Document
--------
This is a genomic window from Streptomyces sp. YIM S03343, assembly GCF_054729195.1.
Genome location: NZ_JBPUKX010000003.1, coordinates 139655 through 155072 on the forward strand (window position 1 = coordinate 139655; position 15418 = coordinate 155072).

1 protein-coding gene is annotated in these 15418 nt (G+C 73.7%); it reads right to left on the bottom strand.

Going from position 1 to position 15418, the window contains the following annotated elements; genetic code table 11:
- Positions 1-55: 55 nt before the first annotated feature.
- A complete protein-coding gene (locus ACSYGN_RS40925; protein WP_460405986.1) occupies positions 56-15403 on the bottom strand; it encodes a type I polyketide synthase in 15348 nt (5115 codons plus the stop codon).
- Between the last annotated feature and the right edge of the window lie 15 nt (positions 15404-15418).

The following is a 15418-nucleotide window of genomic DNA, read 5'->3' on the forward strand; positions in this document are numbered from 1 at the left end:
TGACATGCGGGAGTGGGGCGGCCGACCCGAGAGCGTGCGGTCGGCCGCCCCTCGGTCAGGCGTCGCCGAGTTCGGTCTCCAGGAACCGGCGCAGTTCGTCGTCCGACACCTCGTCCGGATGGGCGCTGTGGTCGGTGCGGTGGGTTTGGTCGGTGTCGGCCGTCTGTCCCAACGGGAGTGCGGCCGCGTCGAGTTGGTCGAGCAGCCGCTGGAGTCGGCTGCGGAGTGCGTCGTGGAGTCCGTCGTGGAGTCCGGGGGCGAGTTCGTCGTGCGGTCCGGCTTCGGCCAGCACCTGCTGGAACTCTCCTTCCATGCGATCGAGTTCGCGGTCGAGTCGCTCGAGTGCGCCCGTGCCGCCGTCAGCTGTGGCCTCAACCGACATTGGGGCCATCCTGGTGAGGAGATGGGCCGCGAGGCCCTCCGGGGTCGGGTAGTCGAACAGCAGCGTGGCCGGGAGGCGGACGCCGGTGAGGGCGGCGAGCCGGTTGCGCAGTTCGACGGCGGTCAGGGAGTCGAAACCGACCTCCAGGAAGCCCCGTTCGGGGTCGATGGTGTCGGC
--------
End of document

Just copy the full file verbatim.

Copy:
This is a genomic window from Streptomyces sp. YIM S03343, assembly GCF_054729195.1.
Genome location: NZ_JBPUKX010000003.1, coordinates 139655 through 155072 on the forward strand (window position 1 = coordinate 139655; position 15418 = coordinate 155072).

1 protein-coding gene is annotated in these 15418 nt (G+C 73.7%); it reads right to left on the bottom strand.

Going from position 1 to position 15418, the window contains the following annotated elements; genetic code table 11:
- Positions 1-55: 55 nt before the first annotated feature.
- A complete protein-coding gene (locus ACSYGN_RS40925; protein WP_460405986.1) occupies positions 56-15403 on the bottom strand; it encodes a type I polyketide synthase in 15348 nt (5115 codons plus the stop codon).
- Between the last annotated feature and the right edge of the window lie 15 nt (positions 15404-15418).

The following is a 15418-nucleotide window of genomic DNA, read 5'->3' on the forward strand; positions in this document are numbered from 1 at the left end:
TGACATGCGGGAGTGGGGCGGCCGACCCGAGAGCGTGCGGTCGGCCGCCCCTCGGTCAGGCGTCGCCGAGTTCGGTCTCCAGGAACCGGCGCAGTTCGTCGTCCGACACCTCGTCCGGATGGGCGCTGTGGTCGGTGCGGTGGGTTTGGTCGGTGTCGGCCGTCTGTCCCAACGGGAGTGCGGCCGCGTCGAGTTGGTCGAGCAGCCGCTGGAGTCGGCTGCGGAGTGCGTCGTGGAGTCCGTCGTGGAGTCCGGGGGCGAGTTCGTCGTGCGGTCCGGCTTCGGCCAGCACCTGCTGGAACTCTCCTTCCATGCGATCGAGTTCGCGGTCGAGTCGCTCGAGTGCGCCCGTGCCGCCGTCAGCTGTGGCCTCAACCGACATTGGGGCCATCCTGGTGAGGAGATGGGCCGCGAGGCCCTCCGGGGTCGGGTAGTCGAACAGCAGCGTGGCCGGGAGGCGGACGCCGGTGAGGGCGGCGAGCCGGTTGCGCAGTTCGACGGCGGTCAGGGAGTCGAAACCGACCTCCAGGAAGCCCCGTTCGGGGTCGATGGTGTCGGC